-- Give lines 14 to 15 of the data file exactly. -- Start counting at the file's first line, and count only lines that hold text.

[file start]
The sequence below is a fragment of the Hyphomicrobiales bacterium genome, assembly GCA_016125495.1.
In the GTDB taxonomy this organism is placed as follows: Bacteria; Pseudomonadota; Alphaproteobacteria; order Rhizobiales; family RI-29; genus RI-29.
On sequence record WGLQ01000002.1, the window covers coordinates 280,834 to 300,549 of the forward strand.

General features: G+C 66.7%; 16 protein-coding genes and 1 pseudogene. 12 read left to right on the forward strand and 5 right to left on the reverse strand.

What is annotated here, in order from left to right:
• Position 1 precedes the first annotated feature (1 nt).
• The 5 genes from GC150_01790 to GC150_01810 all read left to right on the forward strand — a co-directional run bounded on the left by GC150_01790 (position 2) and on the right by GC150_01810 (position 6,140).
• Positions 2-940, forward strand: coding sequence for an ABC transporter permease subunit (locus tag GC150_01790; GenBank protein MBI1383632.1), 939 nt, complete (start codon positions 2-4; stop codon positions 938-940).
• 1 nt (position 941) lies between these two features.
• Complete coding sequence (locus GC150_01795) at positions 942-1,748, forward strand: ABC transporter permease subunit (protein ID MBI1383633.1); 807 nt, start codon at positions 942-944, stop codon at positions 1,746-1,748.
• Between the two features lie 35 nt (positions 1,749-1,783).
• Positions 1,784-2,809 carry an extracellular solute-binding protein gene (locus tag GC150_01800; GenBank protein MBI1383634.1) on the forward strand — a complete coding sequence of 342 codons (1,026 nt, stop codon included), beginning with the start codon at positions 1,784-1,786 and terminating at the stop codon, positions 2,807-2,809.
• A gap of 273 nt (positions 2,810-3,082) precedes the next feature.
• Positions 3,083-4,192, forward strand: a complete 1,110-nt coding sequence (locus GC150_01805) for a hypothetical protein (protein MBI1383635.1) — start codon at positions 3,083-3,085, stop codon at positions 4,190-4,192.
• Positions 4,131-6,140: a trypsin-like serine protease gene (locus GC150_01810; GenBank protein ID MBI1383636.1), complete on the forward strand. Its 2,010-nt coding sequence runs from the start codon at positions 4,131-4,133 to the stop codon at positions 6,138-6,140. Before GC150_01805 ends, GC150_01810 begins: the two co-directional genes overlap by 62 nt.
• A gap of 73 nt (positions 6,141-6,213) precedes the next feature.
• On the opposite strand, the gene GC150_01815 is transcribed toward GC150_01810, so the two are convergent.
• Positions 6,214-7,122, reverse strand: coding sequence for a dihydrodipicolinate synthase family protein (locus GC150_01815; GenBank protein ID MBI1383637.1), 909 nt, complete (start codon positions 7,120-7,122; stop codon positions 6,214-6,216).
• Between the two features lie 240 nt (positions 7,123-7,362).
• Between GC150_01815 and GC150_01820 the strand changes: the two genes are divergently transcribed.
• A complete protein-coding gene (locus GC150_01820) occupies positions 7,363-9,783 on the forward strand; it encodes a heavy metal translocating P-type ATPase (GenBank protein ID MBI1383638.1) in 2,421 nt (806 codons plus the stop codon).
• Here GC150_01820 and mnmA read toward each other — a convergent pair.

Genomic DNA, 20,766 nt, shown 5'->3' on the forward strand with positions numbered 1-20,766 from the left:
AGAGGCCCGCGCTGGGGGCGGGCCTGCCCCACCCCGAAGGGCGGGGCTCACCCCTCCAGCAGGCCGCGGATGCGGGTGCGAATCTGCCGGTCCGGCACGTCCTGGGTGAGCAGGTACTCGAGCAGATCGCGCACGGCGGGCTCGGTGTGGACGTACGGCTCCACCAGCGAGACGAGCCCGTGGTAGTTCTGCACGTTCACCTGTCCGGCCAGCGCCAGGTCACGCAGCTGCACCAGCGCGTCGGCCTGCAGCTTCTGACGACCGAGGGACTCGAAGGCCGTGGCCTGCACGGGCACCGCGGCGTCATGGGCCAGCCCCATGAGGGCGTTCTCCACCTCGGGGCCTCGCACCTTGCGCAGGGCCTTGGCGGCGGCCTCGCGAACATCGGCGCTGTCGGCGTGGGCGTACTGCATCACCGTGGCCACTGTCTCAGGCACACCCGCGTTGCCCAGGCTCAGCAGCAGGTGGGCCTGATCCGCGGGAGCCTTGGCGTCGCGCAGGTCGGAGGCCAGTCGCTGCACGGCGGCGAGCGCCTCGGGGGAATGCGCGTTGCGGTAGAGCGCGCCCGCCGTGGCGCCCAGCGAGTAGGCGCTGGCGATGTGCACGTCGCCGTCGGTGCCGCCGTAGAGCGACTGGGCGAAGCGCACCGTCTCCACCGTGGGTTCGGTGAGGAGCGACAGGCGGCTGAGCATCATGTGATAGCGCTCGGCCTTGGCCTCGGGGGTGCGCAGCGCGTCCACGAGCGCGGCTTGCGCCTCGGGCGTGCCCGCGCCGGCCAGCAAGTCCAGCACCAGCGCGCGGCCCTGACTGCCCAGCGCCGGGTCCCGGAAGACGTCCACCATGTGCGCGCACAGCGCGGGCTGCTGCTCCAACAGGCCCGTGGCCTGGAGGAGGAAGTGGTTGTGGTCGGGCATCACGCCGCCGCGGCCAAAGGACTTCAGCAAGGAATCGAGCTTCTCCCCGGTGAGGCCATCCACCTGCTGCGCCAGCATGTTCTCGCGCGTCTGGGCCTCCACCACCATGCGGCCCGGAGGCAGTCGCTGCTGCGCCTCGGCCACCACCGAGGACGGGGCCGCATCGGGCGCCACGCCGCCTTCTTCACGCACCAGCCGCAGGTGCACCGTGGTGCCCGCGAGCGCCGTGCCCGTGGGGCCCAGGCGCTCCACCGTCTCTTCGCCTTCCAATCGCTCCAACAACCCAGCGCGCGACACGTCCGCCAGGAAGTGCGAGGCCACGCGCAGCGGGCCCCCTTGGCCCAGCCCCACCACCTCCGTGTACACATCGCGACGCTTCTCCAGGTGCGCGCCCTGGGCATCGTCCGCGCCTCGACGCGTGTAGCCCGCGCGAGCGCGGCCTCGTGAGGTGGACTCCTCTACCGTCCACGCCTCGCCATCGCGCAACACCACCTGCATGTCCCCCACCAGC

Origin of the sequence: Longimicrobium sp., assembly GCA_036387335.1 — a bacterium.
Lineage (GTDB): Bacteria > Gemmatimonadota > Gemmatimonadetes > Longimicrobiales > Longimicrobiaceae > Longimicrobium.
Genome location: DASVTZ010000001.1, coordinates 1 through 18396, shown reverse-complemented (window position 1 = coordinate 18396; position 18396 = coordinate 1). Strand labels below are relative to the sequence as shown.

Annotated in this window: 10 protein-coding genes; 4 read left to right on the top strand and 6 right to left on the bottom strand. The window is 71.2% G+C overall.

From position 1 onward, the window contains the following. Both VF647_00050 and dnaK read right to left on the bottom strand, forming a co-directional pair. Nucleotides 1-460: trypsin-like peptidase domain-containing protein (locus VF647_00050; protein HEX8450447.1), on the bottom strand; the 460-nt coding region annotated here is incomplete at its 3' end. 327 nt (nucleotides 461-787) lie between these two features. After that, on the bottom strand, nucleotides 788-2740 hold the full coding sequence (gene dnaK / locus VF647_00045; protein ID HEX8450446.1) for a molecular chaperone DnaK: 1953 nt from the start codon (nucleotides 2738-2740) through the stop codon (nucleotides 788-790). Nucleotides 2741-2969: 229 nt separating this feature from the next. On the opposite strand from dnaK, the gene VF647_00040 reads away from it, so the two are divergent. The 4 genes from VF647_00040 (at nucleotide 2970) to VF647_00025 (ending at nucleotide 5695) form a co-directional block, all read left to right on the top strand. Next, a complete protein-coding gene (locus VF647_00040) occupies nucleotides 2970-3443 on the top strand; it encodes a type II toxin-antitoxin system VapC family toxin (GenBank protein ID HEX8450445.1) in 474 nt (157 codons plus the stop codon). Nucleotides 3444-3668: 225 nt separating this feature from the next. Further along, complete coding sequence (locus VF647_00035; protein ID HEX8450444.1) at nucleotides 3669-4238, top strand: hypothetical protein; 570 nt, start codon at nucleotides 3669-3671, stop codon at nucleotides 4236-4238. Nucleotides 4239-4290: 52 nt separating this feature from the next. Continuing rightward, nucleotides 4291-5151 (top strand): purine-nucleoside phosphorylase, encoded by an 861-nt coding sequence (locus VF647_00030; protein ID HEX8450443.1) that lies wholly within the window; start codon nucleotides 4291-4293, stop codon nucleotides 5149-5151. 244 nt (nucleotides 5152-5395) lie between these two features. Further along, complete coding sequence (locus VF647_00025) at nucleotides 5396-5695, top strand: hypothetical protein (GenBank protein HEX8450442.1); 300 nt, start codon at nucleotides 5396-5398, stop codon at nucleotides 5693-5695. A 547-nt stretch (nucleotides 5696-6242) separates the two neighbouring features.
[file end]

• Positions 3,083-4,192, forward strand: a complete 1,110-nt coding sequence (locus GC150_01805) for a hypothetical protein (protein MBI1383635.1) — start codon at positions 3,083-3,085, stop codon at positions 4,190-4,192.
• Positions 4,131-6,140: a trypsin-like serine protease gene (locus GC150_01810; GenBank protein ID MBI1383636.1), complete on the forward strand. Its 2,010-nt coding sequence runs from the start codon at positions 4,131-4,133 to the stop codon at positions 6,138-6,140. Before GC150_01805 ends, GC150_01810 begins: the two co-directional genes overlap by 62 nt.